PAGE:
The egg is probably not fertile if it doesn't hatch after the extra days given, or embryo died. Some hens will push the egg out of the nest, as they seem to sense these things. If the egg smells rotten ( the embryo died), or if you see fluid moving about (egg not viable) when you hold it up to a light, then those are good inidcators the egg will not hatch.

You should see tiny little eruptions or openings in the eggs when the baby is hatching, that is called "pipping". The baby is actually beginning to crack or break the egg by chipping at it with its egg tooth. You may think initially the egg has a crack in it, but it is probably the baby pipping out of the shell. This is around the 18th day. The baby will twist and turn in the shell and use its egg tooth to break out of the shell. The egg tooth is on top of the beak of hatchlings, it is a horn-like projection that enables chicks to break open the shell. A few days after hatching the egg tooth is absorbed and no longer visible.

From the first pecking of the shell to complete hatching can take anywhere from 15 to 30 hours. Within a few hours of hatchlings drying out, they receive their first meal of "pigeon milk" from the parents.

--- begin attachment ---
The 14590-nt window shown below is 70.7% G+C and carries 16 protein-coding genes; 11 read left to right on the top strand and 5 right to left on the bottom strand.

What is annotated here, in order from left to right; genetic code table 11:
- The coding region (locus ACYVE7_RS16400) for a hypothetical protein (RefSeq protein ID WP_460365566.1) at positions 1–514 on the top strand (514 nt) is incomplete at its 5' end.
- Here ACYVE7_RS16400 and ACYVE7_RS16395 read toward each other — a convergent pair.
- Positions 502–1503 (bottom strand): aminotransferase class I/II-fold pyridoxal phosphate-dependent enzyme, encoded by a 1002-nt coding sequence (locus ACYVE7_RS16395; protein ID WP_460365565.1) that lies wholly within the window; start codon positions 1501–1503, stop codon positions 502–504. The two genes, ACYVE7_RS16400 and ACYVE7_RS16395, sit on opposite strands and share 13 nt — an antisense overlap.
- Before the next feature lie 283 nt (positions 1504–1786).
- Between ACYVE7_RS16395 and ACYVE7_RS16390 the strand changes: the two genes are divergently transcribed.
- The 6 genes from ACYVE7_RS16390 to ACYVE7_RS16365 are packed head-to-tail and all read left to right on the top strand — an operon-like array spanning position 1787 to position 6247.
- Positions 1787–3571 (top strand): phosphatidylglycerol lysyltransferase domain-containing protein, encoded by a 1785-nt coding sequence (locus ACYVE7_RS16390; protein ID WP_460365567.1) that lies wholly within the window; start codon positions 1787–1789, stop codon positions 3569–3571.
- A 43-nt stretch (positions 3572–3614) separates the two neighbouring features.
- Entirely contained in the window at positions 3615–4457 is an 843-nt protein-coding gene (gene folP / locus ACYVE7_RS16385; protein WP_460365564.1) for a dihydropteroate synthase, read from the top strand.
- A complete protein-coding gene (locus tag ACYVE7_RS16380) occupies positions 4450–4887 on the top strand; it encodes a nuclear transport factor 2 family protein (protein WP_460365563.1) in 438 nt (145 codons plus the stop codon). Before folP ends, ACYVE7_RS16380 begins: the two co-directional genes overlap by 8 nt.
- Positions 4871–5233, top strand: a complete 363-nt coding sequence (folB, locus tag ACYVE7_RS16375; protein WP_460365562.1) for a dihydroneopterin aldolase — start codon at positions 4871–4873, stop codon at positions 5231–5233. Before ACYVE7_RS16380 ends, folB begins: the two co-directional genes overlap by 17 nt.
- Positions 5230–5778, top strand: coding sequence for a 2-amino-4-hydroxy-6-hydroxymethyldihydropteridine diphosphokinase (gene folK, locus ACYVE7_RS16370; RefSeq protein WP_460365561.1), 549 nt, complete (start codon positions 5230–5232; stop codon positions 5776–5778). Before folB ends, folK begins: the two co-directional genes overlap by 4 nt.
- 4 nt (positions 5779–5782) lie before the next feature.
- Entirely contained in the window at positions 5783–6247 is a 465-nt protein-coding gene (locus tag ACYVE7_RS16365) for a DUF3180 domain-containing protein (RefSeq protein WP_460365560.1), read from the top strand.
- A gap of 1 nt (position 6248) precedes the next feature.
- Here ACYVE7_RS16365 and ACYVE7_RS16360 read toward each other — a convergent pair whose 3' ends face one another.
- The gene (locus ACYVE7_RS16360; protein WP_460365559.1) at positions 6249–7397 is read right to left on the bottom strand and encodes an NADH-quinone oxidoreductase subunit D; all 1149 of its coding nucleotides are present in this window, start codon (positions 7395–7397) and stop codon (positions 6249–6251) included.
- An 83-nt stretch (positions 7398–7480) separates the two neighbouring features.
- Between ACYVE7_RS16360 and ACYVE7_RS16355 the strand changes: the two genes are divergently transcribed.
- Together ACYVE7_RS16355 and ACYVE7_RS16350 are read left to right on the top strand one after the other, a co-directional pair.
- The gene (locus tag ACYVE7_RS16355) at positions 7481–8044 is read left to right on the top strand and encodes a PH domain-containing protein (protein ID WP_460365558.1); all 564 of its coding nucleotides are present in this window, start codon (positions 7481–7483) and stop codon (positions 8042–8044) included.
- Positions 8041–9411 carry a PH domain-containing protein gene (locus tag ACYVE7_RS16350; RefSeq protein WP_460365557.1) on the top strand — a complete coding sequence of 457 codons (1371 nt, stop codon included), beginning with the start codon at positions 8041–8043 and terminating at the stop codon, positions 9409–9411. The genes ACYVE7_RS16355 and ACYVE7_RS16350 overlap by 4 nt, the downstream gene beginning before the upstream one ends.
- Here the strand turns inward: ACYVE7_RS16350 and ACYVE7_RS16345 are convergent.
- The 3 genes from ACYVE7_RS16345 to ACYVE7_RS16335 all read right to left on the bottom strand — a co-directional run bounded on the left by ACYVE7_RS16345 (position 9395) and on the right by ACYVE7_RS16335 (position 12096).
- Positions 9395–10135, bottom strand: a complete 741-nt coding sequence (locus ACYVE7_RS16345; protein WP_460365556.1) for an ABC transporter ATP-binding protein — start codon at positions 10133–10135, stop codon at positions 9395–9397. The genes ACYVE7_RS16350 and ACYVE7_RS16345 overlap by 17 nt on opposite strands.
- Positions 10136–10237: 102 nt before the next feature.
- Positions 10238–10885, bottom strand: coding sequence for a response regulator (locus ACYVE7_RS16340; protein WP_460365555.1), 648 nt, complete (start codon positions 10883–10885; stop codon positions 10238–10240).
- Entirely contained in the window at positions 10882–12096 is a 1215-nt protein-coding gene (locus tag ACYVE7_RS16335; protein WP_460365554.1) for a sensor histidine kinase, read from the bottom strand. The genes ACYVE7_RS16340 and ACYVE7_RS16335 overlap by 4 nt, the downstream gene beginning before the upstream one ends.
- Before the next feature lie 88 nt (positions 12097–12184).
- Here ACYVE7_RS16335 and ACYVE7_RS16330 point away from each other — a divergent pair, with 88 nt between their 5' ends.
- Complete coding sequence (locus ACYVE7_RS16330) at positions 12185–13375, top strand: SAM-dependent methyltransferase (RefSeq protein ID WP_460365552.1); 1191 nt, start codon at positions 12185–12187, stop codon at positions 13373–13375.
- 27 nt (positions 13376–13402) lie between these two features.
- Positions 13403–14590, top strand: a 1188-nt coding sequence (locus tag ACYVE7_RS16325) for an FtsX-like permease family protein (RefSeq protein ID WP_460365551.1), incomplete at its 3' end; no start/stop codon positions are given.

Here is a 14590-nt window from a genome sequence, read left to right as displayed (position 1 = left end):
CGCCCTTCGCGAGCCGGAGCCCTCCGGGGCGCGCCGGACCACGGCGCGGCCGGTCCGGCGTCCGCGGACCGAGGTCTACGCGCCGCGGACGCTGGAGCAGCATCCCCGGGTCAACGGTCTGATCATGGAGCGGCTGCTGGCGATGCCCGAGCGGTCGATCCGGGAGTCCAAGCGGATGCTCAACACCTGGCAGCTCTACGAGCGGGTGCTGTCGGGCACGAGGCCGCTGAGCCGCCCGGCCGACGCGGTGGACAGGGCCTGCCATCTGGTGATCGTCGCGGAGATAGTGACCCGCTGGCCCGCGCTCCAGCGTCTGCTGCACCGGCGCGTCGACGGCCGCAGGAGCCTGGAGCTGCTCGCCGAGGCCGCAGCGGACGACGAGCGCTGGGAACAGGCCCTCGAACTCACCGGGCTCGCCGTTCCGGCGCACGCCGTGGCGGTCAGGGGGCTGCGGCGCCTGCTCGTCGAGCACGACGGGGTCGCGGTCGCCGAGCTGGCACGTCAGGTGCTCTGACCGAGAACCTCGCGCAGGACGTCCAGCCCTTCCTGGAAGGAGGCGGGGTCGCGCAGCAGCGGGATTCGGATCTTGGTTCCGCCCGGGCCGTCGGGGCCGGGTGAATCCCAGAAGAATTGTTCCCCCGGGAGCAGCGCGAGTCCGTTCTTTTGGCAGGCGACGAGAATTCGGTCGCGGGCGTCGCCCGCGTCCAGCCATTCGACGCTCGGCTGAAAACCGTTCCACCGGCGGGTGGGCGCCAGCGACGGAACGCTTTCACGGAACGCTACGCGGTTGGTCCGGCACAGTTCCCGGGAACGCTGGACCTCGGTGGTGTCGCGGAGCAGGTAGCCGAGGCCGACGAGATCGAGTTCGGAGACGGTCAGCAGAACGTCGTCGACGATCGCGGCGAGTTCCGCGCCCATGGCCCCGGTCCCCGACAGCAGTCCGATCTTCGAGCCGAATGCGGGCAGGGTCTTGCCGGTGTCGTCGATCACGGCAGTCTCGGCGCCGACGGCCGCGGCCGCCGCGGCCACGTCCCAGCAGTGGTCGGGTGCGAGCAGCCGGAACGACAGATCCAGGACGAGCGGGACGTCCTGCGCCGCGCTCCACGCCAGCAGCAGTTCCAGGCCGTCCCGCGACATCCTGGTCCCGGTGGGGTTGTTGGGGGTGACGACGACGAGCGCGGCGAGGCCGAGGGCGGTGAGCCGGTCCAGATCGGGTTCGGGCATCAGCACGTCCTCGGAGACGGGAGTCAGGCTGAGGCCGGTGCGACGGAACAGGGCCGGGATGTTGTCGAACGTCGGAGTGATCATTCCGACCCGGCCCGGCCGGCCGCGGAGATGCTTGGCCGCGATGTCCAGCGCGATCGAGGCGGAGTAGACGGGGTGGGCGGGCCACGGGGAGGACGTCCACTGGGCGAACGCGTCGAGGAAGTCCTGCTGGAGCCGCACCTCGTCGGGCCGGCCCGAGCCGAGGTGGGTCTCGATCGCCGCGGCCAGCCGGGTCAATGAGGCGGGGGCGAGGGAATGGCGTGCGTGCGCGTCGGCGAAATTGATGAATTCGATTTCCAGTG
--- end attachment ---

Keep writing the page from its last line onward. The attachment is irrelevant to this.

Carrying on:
Here is another link on The Miracle of Life

http://www.albertaclassic.net/miracle.php


__________________


Every negative event effects my ability to own my APBT, please be a responsible owner and keep your pitbull out of trouble.

Last edited by Skyeking; 10th February 2007 at 09:17 AM.
Pigeonpal2002's Avatar
Pigeonpal2002 Pigeonpal2002 is offline
Posted 9th April 2006, 01:30 PM
Join Date: Jul 2002
Location: Oshawa, Ontario, Canada
Age: 44
Posts: 6,379
Thanks Treesa

Just to add some visuals to this great information, here are a few sites that show how to candle eggs and what you're looking for when you do.

http://www.nifty-stuff.com/candling-eggs.php
http://www.homestead.com/shilala/candling.html
http://animalscience.ucdavis.edu/res...parrot/d/d.htm
Skyeking's Avatar
Skyeking Skyeking is offline
Posted 21st June 2006, 05:06 AM
Join Date: Jan 2003
Country: United States
Location: SE Coast Central Florida
Posts: 23,758
Here is a link to a post that armin369 provided with excellent pixtures of an egg hatching and one starting to pip.

http://www.pigeons.biz/forums/showpo...88&postcount=1
__________________


Every negative event effects my ability to own my APBT, please be a responsible owner and keep your pitbull out of trouble.
Closed Thread

Tags
pigeon milk
Thread Tools
Display Modes

Posting Rules
You may not post new threads
You may not post replies
You may not post attachments
You may not edit your posts

BB code is On
Smilies are On
[IMG] code is On
HTML code is Off

Sitemap:1 2 3 4 5 6 7 8 9 10 11 12 13 14 15 16 17 18 19 20 21 22 23 24 25 26 27 28 29 30 31 32 33 34 35 36 37 38 39 40 41 42 43 44 45 46 47 48
All times are GMT -7. The time now is 03:33 AM.


Powered by vBulletin® Version 3.7.0
Copyright ©2000 - 2014, Jelsoft Enterprises Ltd.
2000-2013 pigeons.biz